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advantages, both the series and the bridging systems are widely used in small communities, the cost of such installations being materially less than for direct-line service.
It has been estimated that for small businesshouses, or where 8 or 10 calls are the daily average, but two stations should be connected on a line; for residences, or where 3 or 4 calls per day are usually made, but 4 stations should be connected; and for certain rural districts, up to 10 or 12 stations are practicable.
The bridging system is preferable to the series system in that the path of the talking current is cleared of the impedance offered by the various bell magnets in the latter case, for when the bells are in series their individual impedances are added together. It is thus possible in the bridging system to have a greater number of stations connected on a line (in certain localities as many as 25 are connected), to operate over much longer distances, and to have far better service than in the series system. On the other hand, bridging bells, which on any one line should all be wound to the same resistance, cost from 25 to 50 per cent. more than series bells, and when many stations are connected 4-magnet generators must be used in place of 3-magnet generators; these increased expenses, however, are small in comparison with the advantages mentioned.
Different forms of Telephone Sets.—Telephone sets are made up in a great variety of ways; two of the most common forms are the solid-back wall set and the desk set shown respectively in Figs. 31 and 46. In addition to these a number of other forms are shown in Figs. 54, 55, 56, and 57. Fig. 54 illustrates a cabinet wall set. This set differs from the solid-back wall set, Fig. 31, in having the battery box b extended to the floor so that the set is supported upon the floor rather than by the wall. This is desirable in cases where the wall cannot be used for the purpose. The induction coil is mounted in the magneto box a, and the battery cells are placed one above the other in b instead of side by side as in the solidback wall set. Fig. 55 shows a hotel or residence set, its compactness being its chief characteristic. At B the door of the set is open, showing the box to contain all of the telephone apparatus except the Fig. 54.—Cabinet battery, which must be placed elsewhere. The transmitter is placed upon a knuckle joint, which permits of the usual vertical adjustment provided in most sets for conforming to the height of the user. Fig. 56 shows a swinging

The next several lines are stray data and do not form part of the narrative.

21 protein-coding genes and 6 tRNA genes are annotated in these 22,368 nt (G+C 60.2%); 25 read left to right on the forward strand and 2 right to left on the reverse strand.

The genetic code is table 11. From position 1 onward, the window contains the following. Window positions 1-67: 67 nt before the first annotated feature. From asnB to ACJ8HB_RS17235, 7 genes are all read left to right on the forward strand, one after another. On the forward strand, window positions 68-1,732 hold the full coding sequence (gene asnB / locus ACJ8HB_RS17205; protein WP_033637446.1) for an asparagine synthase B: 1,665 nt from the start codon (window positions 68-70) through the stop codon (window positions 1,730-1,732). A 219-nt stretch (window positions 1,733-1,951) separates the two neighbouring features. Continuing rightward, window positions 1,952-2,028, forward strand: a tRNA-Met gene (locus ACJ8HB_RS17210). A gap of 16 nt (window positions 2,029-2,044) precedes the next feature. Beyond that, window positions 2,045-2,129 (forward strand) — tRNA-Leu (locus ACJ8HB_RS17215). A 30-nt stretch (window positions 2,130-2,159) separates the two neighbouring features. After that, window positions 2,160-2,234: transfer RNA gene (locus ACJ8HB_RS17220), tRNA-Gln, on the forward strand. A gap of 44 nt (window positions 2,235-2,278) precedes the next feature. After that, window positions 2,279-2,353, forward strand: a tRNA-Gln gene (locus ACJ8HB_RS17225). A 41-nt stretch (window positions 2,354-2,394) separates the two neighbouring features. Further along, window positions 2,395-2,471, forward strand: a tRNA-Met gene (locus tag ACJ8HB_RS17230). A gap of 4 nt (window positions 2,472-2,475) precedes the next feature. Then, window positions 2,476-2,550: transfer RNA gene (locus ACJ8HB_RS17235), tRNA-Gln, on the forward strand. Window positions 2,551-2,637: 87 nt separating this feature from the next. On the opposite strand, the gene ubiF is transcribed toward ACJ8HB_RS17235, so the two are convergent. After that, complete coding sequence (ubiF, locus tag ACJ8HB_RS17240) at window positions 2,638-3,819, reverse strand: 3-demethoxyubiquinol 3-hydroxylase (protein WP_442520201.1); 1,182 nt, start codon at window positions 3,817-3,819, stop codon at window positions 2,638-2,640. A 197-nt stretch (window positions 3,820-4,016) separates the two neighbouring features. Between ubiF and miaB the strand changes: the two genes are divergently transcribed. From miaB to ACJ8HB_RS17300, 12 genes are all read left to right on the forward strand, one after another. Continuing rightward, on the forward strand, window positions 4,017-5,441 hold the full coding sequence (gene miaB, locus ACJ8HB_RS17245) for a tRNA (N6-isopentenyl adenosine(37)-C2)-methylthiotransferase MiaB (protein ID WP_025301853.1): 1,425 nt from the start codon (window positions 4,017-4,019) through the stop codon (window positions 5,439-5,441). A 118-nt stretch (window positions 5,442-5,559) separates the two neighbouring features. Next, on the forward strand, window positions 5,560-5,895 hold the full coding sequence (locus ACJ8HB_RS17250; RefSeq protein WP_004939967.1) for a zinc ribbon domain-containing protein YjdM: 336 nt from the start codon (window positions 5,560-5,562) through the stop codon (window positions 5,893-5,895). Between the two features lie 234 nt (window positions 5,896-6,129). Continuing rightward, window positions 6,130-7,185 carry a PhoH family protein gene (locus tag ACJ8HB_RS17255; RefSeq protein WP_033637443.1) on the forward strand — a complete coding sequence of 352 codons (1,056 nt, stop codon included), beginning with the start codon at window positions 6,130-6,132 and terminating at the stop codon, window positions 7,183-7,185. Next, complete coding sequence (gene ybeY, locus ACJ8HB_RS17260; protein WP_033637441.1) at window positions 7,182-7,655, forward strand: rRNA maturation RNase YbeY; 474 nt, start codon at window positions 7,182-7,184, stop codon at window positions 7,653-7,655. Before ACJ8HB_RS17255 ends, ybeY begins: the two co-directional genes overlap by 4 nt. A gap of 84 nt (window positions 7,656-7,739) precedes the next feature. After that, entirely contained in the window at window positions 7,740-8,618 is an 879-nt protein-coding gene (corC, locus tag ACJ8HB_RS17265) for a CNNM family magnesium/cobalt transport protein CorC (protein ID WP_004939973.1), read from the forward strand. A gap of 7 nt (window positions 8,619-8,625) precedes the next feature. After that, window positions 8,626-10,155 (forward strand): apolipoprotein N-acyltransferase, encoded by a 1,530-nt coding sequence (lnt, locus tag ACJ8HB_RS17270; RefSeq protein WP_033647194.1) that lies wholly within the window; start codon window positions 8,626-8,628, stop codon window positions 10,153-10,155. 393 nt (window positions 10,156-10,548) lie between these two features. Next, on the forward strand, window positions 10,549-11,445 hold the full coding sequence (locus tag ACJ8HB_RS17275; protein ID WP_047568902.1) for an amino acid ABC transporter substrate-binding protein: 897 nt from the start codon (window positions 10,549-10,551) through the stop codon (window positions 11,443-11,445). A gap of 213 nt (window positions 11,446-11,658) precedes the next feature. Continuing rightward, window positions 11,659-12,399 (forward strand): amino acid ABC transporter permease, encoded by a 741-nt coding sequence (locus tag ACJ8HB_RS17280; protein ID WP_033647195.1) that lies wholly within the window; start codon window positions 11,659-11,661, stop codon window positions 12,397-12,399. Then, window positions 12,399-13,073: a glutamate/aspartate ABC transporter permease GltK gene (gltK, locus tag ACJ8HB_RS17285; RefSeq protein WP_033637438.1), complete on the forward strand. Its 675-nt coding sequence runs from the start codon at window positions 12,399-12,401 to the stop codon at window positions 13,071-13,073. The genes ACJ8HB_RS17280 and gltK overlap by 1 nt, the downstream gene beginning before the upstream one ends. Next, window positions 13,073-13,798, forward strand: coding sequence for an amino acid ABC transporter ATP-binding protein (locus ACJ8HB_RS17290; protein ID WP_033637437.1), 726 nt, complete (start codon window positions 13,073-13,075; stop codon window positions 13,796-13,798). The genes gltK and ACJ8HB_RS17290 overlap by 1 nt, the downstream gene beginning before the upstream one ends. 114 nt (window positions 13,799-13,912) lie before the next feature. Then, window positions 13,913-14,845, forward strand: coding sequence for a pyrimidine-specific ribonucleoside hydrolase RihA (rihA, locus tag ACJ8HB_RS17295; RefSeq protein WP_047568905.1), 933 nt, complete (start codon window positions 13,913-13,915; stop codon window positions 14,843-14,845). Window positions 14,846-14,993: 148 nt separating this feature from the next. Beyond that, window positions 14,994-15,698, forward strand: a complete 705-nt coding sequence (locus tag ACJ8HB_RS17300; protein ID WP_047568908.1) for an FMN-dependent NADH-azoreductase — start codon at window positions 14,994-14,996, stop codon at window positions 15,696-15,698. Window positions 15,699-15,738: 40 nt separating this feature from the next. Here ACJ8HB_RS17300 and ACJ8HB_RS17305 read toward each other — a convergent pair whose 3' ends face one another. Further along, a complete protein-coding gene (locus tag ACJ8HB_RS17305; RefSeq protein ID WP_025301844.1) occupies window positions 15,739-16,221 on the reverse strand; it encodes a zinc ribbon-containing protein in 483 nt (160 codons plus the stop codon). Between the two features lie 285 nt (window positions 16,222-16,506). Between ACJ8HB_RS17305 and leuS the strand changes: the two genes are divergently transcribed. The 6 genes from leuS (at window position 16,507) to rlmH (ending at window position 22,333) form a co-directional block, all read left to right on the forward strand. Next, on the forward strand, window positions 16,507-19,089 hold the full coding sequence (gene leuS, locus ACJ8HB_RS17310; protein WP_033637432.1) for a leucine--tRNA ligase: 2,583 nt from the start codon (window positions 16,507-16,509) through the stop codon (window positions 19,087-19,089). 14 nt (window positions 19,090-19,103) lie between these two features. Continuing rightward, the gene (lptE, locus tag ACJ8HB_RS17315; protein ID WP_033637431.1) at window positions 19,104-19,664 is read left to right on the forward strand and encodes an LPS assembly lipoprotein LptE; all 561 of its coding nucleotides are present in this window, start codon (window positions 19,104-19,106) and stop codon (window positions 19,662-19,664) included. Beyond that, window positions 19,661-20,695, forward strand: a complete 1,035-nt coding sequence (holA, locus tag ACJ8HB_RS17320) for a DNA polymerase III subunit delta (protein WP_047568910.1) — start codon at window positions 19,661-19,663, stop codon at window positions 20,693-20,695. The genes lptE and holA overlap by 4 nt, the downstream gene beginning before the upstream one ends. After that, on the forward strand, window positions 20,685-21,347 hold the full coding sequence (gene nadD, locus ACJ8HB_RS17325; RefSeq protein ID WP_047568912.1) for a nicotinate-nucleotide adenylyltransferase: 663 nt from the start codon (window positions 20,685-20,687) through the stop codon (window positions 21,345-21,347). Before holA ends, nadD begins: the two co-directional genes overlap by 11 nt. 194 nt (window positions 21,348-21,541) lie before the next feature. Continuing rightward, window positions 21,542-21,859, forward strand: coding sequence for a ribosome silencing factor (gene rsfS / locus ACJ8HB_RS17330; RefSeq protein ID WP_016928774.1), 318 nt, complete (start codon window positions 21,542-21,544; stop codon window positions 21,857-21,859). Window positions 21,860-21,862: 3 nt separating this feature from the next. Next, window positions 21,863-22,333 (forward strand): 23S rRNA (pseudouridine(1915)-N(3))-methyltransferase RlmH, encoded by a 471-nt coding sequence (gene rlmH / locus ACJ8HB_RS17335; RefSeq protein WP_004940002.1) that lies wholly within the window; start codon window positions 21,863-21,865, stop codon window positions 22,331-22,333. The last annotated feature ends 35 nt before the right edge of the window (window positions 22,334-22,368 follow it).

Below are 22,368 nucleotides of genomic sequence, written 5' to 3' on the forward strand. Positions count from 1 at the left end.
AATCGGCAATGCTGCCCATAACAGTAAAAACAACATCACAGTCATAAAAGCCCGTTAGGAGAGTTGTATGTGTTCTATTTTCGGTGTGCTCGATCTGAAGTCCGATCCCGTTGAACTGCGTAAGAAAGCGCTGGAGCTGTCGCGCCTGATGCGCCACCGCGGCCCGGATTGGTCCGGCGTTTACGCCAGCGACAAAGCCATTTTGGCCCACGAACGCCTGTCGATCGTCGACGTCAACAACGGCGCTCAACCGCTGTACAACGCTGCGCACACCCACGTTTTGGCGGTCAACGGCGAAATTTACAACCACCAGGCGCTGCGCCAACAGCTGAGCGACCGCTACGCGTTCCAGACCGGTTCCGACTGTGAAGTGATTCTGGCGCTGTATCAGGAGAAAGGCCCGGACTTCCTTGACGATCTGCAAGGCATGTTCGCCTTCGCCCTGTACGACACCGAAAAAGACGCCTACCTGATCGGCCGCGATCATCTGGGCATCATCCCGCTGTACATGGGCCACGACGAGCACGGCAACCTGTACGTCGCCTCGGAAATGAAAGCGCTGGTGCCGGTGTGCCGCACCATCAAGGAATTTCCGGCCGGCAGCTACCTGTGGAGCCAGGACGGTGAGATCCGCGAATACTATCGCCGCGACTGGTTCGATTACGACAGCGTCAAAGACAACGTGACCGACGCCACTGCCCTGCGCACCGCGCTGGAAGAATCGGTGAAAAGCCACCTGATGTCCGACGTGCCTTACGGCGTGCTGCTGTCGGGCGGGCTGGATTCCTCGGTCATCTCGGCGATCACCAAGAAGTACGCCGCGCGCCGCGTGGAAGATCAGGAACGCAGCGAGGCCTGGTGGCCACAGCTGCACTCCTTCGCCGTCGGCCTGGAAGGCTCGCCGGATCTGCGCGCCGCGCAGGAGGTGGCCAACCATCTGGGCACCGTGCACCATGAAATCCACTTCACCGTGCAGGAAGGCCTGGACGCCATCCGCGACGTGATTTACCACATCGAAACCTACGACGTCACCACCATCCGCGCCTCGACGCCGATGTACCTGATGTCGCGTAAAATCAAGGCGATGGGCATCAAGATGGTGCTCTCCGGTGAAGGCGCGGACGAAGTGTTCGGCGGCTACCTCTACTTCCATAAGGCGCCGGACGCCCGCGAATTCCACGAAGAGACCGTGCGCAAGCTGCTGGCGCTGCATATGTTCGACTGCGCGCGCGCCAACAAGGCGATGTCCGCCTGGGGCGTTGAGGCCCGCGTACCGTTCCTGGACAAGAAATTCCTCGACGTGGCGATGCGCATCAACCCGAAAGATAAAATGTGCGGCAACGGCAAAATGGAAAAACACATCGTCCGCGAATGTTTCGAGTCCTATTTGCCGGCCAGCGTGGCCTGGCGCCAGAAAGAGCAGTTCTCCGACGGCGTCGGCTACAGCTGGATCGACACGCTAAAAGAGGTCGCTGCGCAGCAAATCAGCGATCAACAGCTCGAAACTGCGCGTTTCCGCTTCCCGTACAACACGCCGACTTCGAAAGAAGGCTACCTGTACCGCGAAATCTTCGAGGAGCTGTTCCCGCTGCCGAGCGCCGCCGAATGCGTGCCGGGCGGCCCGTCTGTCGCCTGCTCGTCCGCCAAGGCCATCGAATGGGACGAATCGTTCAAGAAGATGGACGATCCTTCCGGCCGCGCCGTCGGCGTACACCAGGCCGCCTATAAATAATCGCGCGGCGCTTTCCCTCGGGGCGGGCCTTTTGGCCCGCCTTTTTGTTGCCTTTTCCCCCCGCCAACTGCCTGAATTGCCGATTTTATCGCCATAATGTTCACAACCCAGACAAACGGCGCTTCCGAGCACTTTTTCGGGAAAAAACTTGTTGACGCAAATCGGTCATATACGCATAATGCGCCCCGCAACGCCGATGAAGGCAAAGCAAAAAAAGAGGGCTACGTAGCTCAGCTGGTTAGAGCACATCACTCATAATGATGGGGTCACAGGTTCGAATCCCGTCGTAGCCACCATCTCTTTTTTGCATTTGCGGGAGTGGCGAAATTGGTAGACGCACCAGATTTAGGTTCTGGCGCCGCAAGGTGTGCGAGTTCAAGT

arm desk set for office use. This set differs considerably from the desk set, Fig. 46; its adjustable
arm a enables the apparatus to be kept ready for instant use, yet out of the way and securely fastened in place. Fig. 57 shows a desk cabinet set, intended for use where it is desired to sit down in telephoning; this set is especially suited for hotels, business offices, and telephone booths. The transmitter t is mounted on an iron arm, and the head of the transmitter is hinged so as to be adjustable. The battery is placed in the box b below the writ
FIG. 56. Swinging-Arm Desk Set
ing desk m, and the rest of the apparatus is mounted in the glass-covered compartment n.
Telephone Booths.—These are sound-proof wooden cabinets containing a telephone set and the necessary space for one person in telephoning They are built with double walls, roof, floor, door, and windows, and have an air space of 1 inch between the inner and outer parts. This air space deadens or retards the passage of sound from the outside to the inside, or the reverse. Fig. 58 shows the usual form of a telephone booth.